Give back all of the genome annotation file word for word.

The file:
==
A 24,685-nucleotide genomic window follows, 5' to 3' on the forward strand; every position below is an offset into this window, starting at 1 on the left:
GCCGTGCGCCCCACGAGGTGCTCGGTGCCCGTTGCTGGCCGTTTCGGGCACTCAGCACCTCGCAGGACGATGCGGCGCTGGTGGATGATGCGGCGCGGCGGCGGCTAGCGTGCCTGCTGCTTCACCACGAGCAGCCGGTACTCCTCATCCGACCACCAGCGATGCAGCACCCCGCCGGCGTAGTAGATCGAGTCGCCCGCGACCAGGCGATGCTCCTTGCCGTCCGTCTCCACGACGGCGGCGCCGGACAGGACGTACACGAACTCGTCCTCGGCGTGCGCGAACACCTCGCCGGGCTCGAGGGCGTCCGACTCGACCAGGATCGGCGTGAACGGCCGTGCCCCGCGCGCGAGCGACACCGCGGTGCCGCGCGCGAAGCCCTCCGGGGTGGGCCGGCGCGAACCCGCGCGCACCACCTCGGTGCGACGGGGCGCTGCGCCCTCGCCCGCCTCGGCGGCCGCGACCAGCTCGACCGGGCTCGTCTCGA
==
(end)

A 24,685-nucleotide genomic window follows, 5' to 3' on the forward strand; every position below is an offset into this window, starting at 1 on the left:
GCCGTGCGCCCCACGAGGTGCTCGGTGCCCGTTGCTGGCCGTTTCGGGCACTCAGCACCTCGCAGGACGATGCGGCGCTGGTGGATGATGCGGCGCGGCGGCGGCTAGCGTGCCTGCTGCTTCACCACGAGCAGCCGGTACTCCTCATCCGACCACCAGCGATGCAGCACCCCGCCGGCGTAGTAGATCGAGTCGCCCGCGACCAGGCGATGCTCCTTGCCGTCCGTCTCCACGACGGCGGCGCCGGACAGGACGTACACGAACTCGTCCTCGGCGTGCGCGAACACCTCGCCGGGCTCGAGGGCGTCCGACTCGACCAGGATCGGCGTGAACGGCCGTGCCCCGCGCGCGAGCGACACCGCGGTGCCGCGCGCGAAGCCCTCCGGGGTGGGCCGGCGCGAACCCGCGCGCACCACCTCGGTGCGACGGGGCGCTGCGCCCTCGCCCGCCTCGGCGGCCGCGACCAGCTCGACCGGGCTCGTCTCGA